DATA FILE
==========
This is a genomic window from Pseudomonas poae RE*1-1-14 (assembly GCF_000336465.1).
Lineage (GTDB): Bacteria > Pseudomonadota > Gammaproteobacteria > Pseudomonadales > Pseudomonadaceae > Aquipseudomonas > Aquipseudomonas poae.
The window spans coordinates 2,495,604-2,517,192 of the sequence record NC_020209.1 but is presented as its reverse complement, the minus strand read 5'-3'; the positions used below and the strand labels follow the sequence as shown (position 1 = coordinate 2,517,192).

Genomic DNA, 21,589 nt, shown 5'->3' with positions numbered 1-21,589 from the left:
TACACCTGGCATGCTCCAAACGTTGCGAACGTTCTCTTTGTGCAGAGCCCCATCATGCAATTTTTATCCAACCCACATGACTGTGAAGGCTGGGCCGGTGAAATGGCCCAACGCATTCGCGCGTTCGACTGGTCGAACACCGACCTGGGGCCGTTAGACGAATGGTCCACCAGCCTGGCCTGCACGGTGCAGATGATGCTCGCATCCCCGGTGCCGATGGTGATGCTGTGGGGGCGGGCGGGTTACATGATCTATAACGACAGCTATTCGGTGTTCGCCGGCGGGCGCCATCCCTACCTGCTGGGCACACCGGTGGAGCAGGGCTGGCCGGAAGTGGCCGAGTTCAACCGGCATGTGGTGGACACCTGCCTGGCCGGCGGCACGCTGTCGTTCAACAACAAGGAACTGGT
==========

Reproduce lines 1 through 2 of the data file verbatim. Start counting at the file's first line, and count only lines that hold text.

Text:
This is a genomic window from Pseudomonas poae RE*1-1-14 (assembly GCF_000336465.1).
Lineage (GTDB): Bacteria > Pseudomonadota > Gammaproteobacteria > Pseudomonadales > Pseudomonadaceae > Aquipseudomonas > Aquipseudomonas poae.